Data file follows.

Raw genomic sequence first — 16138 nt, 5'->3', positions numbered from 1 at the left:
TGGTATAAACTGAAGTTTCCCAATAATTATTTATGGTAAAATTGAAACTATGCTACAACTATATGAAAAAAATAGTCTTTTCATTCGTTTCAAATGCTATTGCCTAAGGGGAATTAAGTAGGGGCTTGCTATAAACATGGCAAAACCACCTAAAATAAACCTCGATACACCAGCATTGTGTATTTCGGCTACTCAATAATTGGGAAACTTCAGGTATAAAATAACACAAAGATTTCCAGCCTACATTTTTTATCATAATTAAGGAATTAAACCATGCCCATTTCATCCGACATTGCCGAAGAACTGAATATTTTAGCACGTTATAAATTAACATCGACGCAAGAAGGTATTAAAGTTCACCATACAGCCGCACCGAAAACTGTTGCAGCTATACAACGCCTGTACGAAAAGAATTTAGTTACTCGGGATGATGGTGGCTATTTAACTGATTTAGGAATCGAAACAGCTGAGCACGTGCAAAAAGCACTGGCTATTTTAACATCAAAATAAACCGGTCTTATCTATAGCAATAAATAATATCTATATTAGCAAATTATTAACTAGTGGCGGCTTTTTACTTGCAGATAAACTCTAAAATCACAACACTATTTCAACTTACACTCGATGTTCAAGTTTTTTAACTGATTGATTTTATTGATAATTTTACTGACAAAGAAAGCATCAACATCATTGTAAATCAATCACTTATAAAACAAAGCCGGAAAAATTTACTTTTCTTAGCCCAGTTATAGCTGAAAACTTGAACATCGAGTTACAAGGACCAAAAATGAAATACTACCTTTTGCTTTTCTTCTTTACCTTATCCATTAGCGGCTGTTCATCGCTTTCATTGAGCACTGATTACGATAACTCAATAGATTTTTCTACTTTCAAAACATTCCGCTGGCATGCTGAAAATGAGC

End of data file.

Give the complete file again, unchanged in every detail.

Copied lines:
Raw genomic sequence first — 16138 nt, 5'->3', positions numbered from 1 at the left:
TGGTATAAACTGAAGTTTCCCAATAATTATTTATGGTAAAATTGAAACTATGCTACAACTATATGAAAAAAATAGTCTTTTCATTCGTTTCAAATGCTATTGCCTAAGGGGAATTAAGTAGGGGCTTGCTATAAACATGGCAAAACCACCTAAAATAAACCTCGATACACCAGCATTGTGTATTTCGGCTACTCAATAATTGGGAAACTTCAGGTATAAAATAACACAAAGATTTCCAGCCTACATTTTTTATCATAATTAAGGAATTAAACCATGCCCATTTCATCCGACATTGCCGAAGAACTGAATATTTTAGCACGTTATAAATTAACATCGACGCAAGAAGGTATTAAAGTTCACCATACAGCCGCACCGAAAACTGTTGCAGCTATACAACGCCTGTACGAAAAGAATTTAGTTACTCGGGATGATGGTGGCTATTTAACTGATTTAGGAATCGAAACAGCTGAGCACGTGCAAAAAGCACTGGCTATTTTAACATCAAAATAAACCGGTCTTATCTATAGCAATAAATAATATCTATATTAGCAAATTATTAACTAGTGGCGGCTTTTTACTTGCAGATAAACTCTAAAATCACAACACTATTTCAACTTACACTCGATGTTCAAGTTTTTTAACTGATTGATTTTATTGATAATTTTACTGACAAAGAAAGCATCAACATCATTGTAAATCAATCACTTATAAAACAAAGCCGGAAAAATTTACTTTTCTTAGCCCAGTTATAGCTGAAAACTTGAACATCGAGTTACAAGGACCAAAAATGAAATACTACCTTTTGCTTTTCTTCTTTACCTTATCCATTAGCGGCTGTTCATCGCTTTCATTGAGCACTGATTACGATAACTCAATAGATTTTTCTACTTTCAAAACATTCCGCTGGCATGCTGAAAATGAGC